Early military career

On joining the regiment, Rokossovsky soon showed himself a talented soldier and leader; he ended the war in the rank of a junior non-commissioned officer, serving in the cavalry throughout the war. He was wounded twice during the war and awarded the Cross of St George.[2][3] In 1917, he joined the Bolshevik Party and soon thereafter, entered the ranks of the Red Army. During the Russian Civil War he commanded a cavalry squadron of the Kargopolsky Red Guards Cavalry Detachment in the campaigns against the White Guard armies of Aleksandr Kolchak in the Urals. Rokossovsky received Soviet Russia's highest military decoration, the Order of the Red Banner.

In 1921 he commanded the 35th Independent Cavalry Regiment stationed in Irkutsk and played an important role in bringing Damdin Sükhbaatar, the founder of the Mongolian People's Republic, to power in Ulan Bator.[4] It was here that he met his wife Julia Barminan, whom he married in 1923. Their daughter Ariadna was born in 1925.[5] In 1924 and 1925 he attended the Leningrad Higher Cavalry School and then returned to Mongolia where he was a trainer for the Mongolian People's Army. Soon after, while serving in the Special Red Banner Eastern Army under Vasily Blücher, he took part in the Russo-Chinese Chinese Eastern Railroad War of 1929-1930 when the Soviet Union intervened to return the Chinese Eastern Railway to joint Chinese and Soviet administration, after Chinese warlord Zhang Xueliang of the Republic of China attempted to seize complete control of the railway.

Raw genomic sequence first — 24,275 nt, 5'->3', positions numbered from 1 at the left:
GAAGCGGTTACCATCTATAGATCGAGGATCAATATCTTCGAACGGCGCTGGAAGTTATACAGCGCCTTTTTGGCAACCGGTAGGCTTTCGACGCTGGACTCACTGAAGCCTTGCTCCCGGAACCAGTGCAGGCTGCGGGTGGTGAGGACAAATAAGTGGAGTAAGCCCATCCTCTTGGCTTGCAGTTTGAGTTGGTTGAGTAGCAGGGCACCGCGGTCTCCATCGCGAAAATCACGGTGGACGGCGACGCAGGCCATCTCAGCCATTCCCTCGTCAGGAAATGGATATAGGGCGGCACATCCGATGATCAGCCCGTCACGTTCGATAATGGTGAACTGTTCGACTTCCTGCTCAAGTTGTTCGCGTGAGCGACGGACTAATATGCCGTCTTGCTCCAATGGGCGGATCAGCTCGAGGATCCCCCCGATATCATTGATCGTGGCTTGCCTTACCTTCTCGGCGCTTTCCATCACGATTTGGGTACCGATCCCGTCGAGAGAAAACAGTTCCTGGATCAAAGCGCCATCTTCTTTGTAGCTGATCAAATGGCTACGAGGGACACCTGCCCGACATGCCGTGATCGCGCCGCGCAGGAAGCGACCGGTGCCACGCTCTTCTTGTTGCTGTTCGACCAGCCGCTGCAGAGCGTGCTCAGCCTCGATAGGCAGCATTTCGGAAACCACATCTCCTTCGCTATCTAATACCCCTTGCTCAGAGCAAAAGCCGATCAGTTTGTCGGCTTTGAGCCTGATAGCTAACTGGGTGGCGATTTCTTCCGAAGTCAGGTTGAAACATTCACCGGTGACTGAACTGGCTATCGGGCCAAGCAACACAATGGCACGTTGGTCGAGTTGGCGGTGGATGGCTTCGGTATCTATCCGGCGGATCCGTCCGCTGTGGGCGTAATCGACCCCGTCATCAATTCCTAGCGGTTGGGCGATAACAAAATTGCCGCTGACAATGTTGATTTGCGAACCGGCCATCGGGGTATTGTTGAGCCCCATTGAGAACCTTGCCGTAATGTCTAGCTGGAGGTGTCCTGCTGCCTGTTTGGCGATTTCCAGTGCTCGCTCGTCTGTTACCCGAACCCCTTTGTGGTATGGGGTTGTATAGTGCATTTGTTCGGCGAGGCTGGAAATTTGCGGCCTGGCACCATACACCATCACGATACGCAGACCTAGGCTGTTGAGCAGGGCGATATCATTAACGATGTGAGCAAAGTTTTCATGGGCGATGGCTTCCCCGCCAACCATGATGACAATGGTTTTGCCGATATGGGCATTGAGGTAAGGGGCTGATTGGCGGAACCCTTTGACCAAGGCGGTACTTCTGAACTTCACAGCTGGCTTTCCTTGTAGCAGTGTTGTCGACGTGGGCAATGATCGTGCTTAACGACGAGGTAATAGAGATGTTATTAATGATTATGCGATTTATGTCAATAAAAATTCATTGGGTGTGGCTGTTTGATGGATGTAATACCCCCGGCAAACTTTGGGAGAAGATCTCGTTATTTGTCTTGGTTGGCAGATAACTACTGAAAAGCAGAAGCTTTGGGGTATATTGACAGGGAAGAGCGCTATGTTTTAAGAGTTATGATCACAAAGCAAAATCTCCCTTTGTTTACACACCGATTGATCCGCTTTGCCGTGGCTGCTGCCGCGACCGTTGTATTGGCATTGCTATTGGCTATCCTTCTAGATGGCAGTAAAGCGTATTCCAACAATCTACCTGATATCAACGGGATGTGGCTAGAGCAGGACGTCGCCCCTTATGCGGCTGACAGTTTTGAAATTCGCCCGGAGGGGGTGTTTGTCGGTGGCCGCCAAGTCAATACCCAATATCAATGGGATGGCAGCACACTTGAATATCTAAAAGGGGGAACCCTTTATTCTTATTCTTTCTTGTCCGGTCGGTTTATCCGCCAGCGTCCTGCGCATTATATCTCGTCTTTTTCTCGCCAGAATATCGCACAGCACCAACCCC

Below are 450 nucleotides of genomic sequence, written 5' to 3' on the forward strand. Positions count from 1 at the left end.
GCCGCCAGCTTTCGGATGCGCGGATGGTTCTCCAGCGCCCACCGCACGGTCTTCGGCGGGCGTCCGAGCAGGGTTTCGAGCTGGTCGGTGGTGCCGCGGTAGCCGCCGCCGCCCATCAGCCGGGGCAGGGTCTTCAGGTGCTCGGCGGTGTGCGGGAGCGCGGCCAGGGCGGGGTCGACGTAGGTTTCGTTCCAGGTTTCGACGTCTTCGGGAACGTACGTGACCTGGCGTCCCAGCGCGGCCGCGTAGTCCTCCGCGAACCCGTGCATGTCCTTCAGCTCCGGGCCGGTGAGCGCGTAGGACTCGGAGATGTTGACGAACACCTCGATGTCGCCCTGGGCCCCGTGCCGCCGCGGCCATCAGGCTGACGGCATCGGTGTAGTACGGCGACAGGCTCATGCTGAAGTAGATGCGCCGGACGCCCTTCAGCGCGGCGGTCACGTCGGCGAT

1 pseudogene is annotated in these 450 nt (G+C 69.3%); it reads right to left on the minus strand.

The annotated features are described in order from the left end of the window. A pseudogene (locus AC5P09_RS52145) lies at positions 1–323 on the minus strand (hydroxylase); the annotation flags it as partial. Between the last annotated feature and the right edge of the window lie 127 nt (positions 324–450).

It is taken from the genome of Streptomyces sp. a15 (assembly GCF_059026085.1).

It was in the early 1930s that Rokossovsky's life first became intertwined with Georgy Zhukov (later Marshal of the Soviet Union), when Rokossovsky was the commander of the 7th Samara Cavalry Division, and Zhukov a brigade commander under him. A sense of the nature of the beginning of their famous World War II rivalry can be gathered from reading Rokossovsky's comments on Zhukov in an official report on his character[6]:

"Disciplined. Demanding and persistent in his demands. A somewhat ungracious and not sufficiently sympathetic person. Rather stubborn. Painfully proud. In professional terms well trained. Broadly experienced as a military leader."